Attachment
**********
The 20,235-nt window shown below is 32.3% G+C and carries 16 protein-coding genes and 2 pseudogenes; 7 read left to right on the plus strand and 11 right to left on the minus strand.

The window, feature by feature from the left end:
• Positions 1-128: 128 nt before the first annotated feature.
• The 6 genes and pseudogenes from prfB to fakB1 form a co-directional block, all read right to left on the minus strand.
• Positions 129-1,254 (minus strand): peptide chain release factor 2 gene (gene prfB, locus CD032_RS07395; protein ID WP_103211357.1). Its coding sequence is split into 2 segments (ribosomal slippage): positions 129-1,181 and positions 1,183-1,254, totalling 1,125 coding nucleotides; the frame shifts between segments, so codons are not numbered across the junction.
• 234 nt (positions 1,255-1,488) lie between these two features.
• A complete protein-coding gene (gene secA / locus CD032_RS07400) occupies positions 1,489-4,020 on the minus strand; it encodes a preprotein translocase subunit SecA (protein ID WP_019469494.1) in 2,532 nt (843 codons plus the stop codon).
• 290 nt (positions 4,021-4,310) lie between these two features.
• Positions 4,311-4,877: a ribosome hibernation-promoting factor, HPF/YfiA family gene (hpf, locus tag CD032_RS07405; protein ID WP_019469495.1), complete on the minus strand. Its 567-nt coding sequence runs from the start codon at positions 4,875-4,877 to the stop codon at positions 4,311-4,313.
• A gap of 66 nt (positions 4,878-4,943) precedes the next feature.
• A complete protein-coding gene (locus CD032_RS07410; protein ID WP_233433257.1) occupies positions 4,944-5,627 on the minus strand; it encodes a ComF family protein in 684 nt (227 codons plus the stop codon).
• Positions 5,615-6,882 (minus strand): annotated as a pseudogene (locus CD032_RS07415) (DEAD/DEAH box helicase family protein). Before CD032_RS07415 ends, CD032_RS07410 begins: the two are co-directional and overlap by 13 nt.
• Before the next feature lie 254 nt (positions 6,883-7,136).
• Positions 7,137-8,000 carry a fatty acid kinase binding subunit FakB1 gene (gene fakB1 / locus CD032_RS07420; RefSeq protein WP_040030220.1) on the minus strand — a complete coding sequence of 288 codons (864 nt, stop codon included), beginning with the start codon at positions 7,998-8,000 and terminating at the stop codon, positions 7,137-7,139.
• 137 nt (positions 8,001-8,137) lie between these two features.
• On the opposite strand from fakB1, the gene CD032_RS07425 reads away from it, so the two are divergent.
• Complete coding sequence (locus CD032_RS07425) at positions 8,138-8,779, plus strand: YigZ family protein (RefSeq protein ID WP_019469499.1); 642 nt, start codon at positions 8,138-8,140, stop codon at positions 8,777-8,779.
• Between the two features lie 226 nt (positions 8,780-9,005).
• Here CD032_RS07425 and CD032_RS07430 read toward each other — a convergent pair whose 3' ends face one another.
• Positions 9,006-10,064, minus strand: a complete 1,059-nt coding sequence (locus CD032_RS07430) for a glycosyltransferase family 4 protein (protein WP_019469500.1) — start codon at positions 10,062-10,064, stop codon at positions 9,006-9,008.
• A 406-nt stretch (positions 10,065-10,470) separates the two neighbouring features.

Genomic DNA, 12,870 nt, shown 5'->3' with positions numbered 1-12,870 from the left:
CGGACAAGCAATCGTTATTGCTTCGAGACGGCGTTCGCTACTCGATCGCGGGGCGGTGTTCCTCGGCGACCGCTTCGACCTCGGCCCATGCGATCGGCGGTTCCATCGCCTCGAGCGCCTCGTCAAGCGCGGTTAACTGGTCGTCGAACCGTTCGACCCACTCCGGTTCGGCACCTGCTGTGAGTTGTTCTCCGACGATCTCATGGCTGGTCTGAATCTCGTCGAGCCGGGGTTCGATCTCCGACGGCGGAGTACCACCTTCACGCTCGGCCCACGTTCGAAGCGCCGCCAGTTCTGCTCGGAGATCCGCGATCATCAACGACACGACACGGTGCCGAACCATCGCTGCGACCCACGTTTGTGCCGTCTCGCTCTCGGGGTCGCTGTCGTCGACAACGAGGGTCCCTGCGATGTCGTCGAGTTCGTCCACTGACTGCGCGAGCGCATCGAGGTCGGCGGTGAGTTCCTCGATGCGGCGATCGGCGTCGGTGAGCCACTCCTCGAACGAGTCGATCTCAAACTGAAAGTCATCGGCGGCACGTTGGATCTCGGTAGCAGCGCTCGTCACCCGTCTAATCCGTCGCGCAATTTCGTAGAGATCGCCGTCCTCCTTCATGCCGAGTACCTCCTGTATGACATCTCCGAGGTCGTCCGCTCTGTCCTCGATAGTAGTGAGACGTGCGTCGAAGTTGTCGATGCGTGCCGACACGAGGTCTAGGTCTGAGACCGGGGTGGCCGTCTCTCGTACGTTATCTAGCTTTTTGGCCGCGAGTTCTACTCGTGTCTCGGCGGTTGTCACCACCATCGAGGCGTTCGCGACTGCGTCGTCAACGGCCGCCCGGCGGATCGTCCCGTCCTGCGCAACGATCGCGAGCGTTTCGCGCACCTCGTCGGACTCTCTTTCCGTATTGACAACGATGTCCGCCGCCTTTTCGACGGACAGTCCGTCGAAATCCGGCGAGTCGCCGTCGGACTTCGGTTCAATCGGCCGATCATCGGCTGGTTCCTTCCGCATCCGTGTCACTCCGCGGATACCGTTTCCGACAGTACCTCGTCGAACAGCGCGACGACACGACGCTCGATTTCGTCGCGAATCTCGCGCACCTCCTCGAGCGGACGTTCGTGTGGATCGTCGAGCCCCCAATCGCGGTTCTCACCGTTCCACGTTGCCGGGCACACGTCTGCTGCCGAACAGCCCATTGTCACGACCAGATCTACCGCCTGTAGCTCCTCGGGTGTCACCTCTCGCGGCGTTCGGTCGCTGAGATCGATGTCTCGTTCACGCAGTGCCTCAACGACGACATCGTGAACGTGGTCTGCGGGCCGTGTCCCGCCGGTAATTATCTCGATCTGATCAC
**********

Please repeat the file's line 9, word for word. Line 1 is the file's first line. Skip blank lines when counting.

• Positions 4,311-4,877: a ribosome hibernation-promoting factor, HPF/YfiA family gene (hpf, locus tag CD032_RS07405; protein ID WP_019469495.1), complete on the minus strand. Its 567-nt coding sequence runs from the start codon at positions 4,875-4,877 to the stop codon at positions 4,311-4,313.